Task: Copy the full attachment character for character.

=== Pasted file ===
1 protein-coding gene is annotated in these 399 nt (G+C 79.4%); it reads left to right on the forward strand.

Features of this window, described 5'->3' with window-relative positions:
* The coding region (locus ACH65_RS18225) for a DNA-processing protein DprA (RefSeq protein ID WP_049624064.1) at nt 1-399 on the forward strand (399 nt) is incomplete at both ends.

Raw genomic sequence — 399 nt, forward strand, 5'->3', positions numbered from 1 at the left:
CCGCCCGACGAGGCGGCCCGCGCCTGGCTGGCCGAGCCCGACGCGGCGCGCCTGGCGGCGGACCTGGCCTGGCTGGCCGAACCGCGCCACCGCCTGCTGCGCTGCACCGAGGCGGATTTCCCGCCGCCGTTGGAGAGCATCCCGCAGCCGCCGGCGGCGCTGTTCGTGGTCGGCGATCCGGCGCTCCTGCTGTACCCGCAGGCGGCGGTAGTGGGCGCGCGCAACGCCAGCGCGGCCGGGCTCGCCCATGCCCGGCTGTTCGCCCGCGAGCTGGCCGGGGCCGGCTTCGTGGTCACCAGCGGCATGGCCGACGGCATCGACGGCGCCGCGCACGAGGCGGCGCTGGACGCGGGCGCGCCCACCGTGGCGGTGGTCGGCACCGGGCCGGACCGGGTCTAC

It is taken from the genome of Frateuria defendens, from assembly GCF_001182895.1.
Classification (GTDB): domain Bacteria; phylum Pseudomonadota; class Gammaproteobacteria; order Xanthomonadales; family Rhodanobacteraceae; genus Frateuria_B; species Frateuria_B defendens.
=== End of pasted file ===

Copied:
1 protein-coding gene is annotated in these 399 nt (G+C 79.4%); it reads left to right on the forward strand.

Features of this window, described 5'->3' with window-relative positions:
* The coding region (locus ACH65_RS18225) for a DNA-processing protein DprA (RefSeq protein ID WP_049624064.1) at nt 1-399 on the forward strand (399 nt) is incomplete at both ends.

Raw genomic sequence — 399 nt, forward strand, 5'->3', positions numbered from 1 at the left:
CCGCCCGACGAGGCGGCCCGCGCCTGGCTGGCCGAGCCCGACGCGGCGCGCCTGGCGGCGGACCTGGCCTGGCTGGCCGAACCGCGCCACCGCCTGCTGCGCTGCACCGAGGCGGATTTCCCGCCGCCGTTGGAGAGCATCCCGCAGCCGCCGGCGGCGCTGTTCGTGGTCGGCGATCCGGCGCTCCTGCTGTACCCGCAGGCGGCGGTAGTGGGCGCGCGCAACGCCAGCGCGGCCGGGCTCGCCCATGCCCGGCTGTTCGCCCGCGAGCTGGCCGGGGCCGGCTTCGTGGTCACCAGCGGCATGGCCGACGGCATCGACGGCGCCGCGCACGAGGCGGCGCTGGACGCGGGCGCGCCCACCGTGGCGGTGGTCGGCACCGGGCCGGACCGGGTCTAC

It is taken from the genome of Frateuria defendens, from assembly GCF_001182895.1.
Classification (GTDB): domain Bacteria; phylum Pseudomonadota; class Gammaproteobacteria; order Xanthomonadales; family Rhodanobacteraceae; genus Frateuria_B; species Frateuria_B defendens.